Democracy is an important component of the Chinese political discourse since the concept was introduced from the West to China in the mid- 19th century.1 A democratic movement developed in China over the past hundred years. Pioneer reformers such as Kang Youwei and Liang Qichao advocated a constitutional monarchy patterned after the British model. The later thinkers, such as Hu Shih (1891–1962), Carsun Chang (1886–1969), and Chang Tung-sun (1886–1973), were ardent supporters of democracy They opposed both the one-party dictatorship of the Guomindang and the people’s democratic dictatorship of the Chinese Communist Party. In 1911, Dr. Sun Yat-sen established the Republic of China, putting an end to more than 3,000 years of political system ruled by dynasties. He tried, though unsuccessfully, to introduce the democratic system to China. The lack of democracy is a great disappointment of the Chinese intellectuals in the modern era.
He Li

7. Debating China’s Economic Reform

Dramatic transformation has occurred in China since the economic reforms launched by Deng Xiaoping in 1978. It was under his leadership that China undertook the ambitious economic reforms that have transformed China’s economy from an economic backwater into the second-largest economy in the world. But with the rapid growth has come new challenges: rampant corruption, increasing social unrest, rising levels of inequalities, the yearning for democracy, and the spread of ideas foreign and inimical to the perceived interests of the communist state. Although the outcome of the political transformation in China cannot be forecasted precisely, what has hitherto occurred is already significant enough to warrant a careful analysis of its dilemmas and dynamics.
He Li

8. Debate over Legitimacy

Legitimacy is one of the most frequently used and misused concepts in political science. Legitimacy usually enters the analytical picture when it is missing or deficient.1 Legitimacy can roughly be understood as the right to govern — that one ought to have the authority to get things done. It can be considered metaphorically equivalent to a reservoir of water: as long it stays at a certain level, it can be maintained, but if it falls below a certain level, there is the risk that all will be lost.2 Max Weber believes that every such system attempts to establish and to cultivate the belief in “legitimacy.”3 In China’s case, Tong Yanqi contends that no country concerns regime legitimacy more than China does and no country has removed illegitimate regimes more times than China has.4 Elizabeth Perry and Mark Selden argue that Chinese history boasts a record of resistance and rebellion second to none.5 Guo Baogang, a Chinese American political scientist, states that the enduring question in political development in China today is no different from what was sought after throughout Chinese history, namely, the constant search for political legitimacy.6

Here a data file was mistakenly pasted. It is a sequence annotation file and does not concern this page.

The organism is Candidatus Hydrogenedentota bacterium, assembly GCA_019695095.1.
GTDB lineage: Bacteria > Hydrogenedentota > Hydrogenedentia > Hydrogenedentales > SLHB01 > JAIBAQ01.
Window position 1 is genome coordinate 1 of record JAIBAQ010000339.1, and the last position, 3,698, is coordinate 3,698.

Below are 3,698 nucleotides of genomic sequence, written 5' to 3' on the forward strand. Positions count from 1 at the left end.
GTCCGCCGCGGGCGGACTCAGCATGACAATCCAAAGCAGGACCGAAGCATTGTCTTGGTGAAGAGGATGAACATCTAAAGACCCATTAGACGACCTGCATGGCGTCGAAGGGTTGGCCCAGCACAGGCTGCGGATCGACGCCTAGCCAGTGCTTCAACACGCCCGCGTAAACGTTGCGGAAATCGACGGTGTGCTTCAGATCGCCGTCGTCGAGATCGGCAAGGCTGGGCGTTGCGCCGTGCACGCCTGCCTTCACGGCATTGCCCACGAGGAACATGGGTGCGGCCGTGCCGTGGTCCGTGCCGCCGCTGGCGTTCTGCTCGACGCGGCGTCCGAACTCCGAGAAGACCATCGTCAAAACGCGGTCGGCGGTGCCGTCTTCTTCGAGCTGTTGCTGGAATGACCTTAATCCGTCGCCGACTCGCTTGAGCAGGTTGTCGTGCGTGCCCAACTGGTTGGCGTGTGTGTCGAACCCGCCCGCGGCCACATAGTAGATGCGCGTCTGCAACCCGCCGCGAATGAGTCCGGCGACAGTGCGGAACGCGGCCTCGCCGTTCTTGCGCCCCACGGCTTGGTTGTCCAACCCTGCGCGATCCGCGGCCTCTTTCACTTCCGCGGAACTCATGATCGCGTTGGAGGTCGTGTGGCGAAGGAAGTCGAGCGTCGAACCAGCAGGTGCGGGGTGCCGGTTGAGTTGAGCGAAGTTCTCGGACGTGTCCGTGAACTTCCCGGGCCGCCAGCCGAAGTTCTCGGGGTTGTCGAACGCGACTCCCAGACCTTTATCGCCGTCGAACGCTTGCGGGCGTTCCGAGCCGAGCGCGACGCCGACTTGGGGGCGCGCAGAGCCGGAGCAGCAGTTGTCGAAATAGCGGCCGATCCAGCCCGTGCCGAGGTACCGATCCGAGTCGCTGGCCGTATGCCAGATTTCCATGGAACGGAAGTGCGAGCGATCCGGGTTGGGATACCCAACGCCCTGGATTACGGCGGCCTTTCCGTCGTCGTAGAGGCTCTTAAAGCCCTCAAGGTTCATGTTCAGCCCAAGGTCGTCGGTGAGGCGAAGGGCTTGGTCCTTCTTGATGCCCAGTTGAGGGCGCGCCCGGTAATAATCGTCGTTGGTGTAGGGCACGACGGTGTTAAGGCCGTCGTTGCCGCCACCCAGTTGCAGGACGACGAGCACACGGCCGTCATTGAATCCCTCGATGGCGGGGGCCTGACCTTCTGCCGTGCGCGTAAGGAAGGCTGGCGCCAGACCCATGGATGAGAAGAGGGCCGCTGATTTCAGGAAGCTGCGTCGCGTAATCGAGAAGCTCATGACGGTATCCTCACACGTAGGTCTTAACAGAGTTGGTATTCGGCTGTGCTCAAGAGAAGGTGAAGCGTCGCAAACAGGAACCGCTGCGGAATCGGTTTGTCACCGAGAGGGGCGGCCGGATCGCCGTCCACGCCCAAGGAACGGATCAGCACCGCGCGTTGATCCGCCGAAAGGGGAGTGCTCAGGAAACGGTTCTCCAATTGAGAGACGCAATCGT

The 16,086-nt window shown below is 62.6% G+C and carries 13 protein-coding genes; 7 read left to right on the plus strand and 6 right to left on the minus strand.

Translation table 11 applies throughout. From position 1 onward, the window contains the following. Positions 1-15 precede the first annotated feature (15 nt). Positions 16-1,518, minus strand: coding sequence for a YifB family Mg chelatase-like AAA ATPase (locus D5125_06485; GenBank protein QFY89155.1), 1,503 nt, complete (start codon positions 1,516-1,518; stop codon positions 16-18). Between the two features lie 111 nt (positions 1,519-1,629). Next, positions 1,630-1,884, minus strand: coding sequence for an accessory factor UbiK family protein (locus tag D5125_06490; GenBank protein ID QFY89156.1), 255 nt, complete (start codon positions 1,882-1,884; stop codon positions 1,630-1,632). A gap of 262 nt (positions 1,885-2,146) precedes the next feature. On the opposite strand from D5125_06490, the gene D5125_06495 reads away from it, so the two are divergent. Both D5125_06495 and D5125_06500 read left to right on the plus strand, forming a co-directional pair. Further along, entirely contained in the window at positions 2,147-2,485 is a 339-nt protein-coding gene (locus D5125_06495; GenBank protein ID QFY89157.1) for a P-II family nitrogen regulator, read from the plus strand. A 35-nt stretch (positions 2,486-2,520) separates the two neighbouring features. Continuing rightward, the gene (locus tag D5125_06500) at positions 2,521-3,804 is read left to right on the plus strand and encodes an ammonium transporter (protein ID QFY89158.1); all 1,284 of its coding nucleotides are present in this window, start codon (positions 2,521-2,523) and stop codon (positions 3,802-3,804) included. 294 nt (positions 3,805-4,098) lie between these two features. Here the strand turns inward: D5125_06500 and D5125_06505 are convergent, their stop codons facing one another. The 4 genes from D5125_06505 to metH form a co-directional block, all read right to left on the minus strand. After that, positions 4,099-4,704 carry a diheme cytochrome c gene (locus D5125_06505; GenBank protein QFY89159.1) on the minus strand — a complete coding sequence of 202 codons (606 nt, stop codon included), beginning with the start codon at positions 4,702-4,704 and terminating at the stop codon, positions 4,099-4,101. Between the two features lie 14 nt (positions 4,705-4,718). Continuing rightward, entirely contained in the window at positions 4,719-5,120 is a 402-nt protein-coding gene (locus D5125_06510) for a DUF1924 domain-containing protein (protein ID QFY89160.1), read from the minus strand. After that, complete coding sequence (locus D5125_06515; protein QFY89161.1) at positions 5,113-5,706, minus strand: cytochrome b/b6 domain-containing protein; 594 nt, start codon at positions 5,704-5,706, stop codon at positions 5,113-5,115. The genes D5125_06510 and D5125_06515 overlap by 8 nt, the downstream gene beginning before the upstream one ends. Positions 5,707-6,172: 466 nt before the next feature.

He Li

9. Conclusion: Fragmentation and Consensus

The Chinese reform since 1978 has been ranking as one of the most extraordinary episodes of social and economic transformation in history: industrialization, marketization, urbanization, and globalization, all occurring at the same time. Chinese intellectuals used to be tiny, highly educated elites. By quadrupling its output of college graduates in the past decade, China now produces eight million graduates a year from universities and community colleges. By the end of this decade, China expects to have nearly 195 million community college and university graduates, compared with no more than 120 million in the United States then.1 Rapid economic growth has also created a burgeoning middle class.
He Li